Energy Harvesting for Sensors



Energy harvesting is a relatively new term for describing the powering of low power electronic sensor systems so that they can be used truly wirelessly, without the need for batteries that will eventually need recharging.


There are several sources in the environment that can be “harvested”, with the most popular being vibration, strain, temperature, and light. A common method for harvesting vibration uses a cantilever beam, to which one or two layers of piezoelectric materials are attached, to generate an electrical charge/voltage. The frequency range can be adjusted by attaching a tip mass to alter the natural frequency of the harvester to match the operational frequency and thus maximise the energy output.

Another method to harvest power from vibration utilizes the electromagnetic effect of a moving magnet in a coil of wire (or vice versa), which again can be tuned for maximum output at resonance. There are devices on the market now that are optimized for use with piezoelectric accelerometers, for industrial condition based monitoring. Harvesting power from strain is also usually harvested from vibration. A piezo patch device is stuck to the surface of the vibrating structure, thus generating charge/voltage.

Whilst a piezo-electric or inductive device can generate 10's to 100's of Volts, a thermo-electric device or small solar panels will generate only micro amps and millivolts. The use of thermoelectric technology as a means of energy generation is dependent on a temperature gradient between the surface that energy is to be harvested from, and the ambient air temperature. The energy produced may be in the range of a few tens of microwatts to hundreds of milliwatts depending on the size and specification of the Peltier or thermopile device, and the temperature differential applied across it. Maintaining a temperature differential across the harvester is dependent on airflow, without which the 'hot side' and 'cold side' temperatures will eventually equalise due to thermal conduction and no energy will be generated.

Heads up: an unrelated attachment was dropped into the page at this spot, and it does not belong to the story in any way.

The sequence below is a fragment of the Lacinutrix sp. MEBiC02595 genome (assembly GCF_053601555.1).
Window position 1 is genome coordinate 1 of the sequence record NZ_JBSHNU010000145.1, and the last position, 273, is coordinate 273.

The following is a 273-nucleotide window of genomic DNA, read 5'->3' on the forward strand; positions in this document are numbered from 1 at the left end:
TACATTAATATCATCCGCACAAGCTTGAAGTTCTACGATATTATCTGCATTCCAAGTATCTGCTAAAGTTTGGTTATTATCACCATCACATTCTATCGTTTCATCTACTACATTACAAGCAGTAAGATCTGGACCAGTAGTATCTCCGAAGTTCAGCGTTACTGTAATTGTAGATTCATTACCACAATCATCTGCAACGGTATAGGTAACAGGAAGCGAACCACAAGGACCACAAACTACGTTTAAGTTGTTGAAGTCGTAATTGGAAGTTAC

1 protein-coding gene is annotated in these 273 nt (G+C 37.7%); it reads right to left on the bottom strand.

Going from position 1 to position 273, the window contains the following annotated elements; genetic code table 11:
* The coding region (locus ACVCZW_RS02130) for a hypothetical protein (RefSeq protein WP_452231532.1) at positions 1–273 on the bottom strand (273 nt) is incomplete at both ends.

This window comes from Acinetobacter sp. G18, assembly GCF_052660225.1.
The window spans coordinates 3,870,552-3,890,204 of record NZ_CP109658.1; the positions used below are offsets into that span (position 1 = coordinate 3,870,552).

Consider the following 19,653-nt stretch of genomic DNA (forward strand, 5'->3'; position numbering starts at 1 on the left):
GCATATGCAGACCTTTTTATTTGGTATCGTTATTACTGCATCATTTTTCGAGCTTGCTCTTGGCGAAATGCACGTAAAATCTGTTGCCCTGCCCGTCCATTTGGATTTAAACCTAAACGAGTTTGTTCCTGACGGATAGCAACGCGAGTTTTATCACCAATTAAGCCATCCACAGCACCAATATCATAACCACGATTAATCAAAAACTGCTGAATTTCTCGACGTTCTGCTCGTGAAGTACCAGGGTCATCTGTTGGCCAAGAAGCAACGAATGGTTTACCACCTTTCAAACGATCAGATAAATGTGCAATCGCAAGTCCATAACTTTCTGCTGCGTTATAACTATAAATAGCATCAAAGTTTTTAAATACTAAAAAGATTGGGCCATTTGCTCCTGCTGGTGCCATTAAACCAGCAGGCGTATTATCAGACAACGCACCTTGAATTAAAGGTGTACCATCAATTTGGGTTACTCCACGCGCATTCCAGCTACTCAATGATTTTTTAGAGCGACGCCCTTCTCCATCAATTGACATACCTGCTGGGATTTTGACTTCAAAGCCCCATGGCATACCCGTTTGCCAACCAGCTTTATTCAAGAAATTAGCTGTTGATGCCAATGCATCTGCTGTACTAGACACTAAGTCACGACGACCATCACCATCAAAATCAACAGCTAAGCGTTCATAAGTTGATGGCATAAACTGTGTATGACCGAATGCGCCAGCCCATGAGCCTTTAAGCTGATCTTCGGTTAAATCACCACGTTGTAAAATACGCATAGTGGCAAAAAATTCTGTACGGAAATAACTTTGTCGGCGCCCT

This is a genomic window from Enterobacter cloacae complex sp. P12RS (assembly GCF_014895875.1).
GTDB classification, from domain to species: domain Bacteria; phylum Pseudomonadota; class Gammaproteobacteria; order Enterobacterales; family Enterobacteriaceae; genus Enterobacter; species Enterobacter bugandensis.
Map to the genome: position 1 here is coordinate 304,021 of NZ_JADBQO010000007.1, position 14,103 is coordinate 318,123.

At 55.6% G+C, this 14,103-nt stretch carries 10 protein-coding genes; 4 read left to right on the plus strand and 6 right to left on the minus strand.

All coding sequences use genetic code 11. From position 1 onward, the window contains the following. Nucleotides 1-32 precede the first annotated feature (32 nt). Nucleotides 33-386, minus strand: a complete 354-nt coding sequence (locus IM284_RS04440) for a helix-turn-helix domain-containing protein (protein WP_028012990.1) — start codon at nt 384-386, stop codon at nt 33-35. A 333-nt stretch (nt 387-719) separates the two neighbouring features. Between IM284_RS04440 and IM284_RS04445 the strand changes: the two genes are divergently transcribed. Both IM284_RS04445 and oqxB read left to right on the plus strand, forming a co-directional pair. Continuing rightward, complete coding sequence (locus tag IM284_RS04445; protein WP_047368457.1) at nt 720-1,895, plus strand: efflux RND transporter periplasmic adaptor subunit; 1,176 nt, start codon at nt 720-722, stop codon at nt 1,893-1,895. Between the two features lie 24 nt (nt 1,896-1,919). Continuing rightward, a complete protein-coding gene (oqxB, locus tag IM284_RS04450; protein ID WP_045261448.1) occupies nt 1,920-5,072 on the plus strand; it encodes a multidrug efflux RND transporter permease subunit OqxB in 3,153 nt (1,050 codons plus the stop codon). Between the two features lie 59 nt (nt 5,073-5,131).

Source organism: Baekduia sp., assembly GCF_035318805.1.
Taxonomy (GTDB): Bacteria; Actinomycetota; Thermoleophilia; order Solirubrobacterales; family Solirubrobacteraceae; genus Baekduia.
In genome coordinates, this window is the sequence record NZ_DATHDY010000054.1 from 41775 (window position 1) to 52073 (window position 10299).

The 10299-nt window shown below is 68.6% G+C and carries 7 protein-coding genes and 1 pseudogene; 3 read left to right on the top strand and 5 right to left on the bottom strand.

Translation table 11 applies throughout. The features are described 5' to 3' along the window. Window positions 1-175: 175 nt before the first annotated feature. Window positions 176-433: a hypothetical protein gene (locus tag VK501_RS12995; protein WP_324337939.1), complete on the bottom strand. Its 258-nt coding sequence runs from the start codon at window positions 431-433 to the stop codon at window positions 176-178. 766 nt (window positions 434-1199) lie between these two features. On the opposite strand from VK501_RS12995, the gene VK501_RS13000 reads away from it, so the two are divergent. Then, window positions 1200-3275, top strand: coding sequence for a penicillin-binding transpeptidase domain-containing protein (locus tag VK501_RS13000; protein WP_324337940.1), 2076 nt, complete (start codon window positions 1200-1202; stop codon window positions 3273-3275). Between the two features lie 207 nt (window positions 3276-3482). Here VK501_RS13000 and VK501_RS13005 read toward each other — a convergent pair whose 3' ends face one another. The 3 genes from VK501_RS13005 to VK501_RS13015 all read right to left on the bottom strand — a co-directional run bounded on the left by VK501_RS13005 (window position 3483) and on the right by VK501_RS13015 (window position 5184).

The use of photovoltaic technology as a means of energy generation using outdoor light is common, as there is high energy content in sunlight. However, indoor fluorescent and incandescent lighting produces many orders of magnitude less power than that of typical outdoor light. The energy produced (typically 10's to 100's of microwatts) from indoor light is too low to instantaneously power a wireless sensor node. The electronic devices that work with these harvesters therefore need to have the ability to utilize these very low inputs.
The EH-Link wireless node is a self-powered sensor, harvesting energy from ambient energy sources, and is compatible with a wide range of generator types, including piezoelectric, electrodynamic, solar, and thermoelectric generators. In addition to multiple harvesting inputs, the EH-Link features an on-board triaxial accelerometer, relative humidity sensor, temperature sensor, and signal conditioning for a Wheatstone bridge which is compatible with strain gauges, load cells, torque sensors, and pressure transducers, all in a miniature package.

Article by Ian Ramage from Techni Measure



   
   




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